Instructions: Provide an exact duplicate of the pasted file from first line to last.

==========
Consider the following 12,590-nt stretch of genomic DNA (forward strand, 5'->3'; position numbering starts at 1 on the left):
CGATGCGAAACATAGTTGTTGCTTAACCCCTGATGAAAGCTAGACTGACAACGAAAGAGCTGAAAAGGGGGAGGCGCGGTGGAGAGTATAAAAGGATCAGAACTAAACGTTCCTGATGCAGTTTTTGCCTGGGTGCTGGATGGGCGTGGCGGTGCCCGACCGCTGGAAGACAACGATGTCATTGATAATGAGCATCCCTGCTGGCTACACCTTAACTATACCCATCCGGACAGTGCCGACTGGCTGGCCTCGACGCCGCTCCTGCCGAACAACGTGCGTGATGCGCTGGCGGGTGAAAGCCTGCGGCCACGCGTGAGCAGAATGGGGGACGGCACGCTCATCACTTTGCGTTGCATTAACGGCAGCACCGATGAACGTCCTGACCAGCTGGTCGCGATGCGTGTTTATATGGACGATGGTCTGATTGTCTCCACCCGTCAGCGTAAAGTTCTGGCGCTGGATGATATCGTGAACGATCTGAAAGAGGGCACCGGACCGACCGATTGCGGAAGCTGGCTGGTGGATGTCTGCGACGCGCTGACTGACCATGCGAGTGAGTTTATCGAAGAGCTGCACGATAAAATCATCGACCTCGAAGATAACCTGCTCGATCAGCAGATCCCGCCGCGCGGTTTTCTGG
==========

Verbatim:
Consider the following 12,590-nt stretch of genomic DNA (forward strand, 5'->3'; position numbering starts at 1 on the left):
CGATGCGAAACATAGTTGTTGCTTAACCCCTGATGAAAGCTAGACTGACAACGAAAGAGCTGAAAAGGGGGAGGCGCGGTGGAGAGTATAAAAGGATCAGAACTAAACGTTCCTGATGCAGTTTTTGCCTGGGTGCTGGATGGGCGTGGCGGTGCCCGACCGCTGGAAGACAACGATGTCATTGATAATGAGCATCCCTGCTGGCTACACCTTAACTATACCCATCCGGACAGTGCCGACTGGCTGGCCTCGACGCCGCTCCTGCCGAACAACGTGCGTGATGCGCTGGCGGGTGAAAGCCTGCGGCCACGCGTGAGCAGAATGGGGGACGGCACGCTCATCACTTTGCGTTGCATTAACGGCAGCACCGATGAACGTCCTGACCAGCTGGTCGCGATGCGTGTTTATATGGACGATGGTCTGATTGTCTCCACCCGTCAGCGTAAAGTTCTGGCGCTGGATGATATCGTGAACGATCTGAAAGAGGGCACCGGACCGACCGATTGCGGAAGCTGGCTGGTGGATGTCTGCGACGCGCTGACTGACCATGCGAGTGAGTTTATCGAAGAGCTGCACGATAAAATCATCGACCTCGAAGATAACCTGCTCGATCAGCAGATCCCGCCGCGCGGTTTTCTGG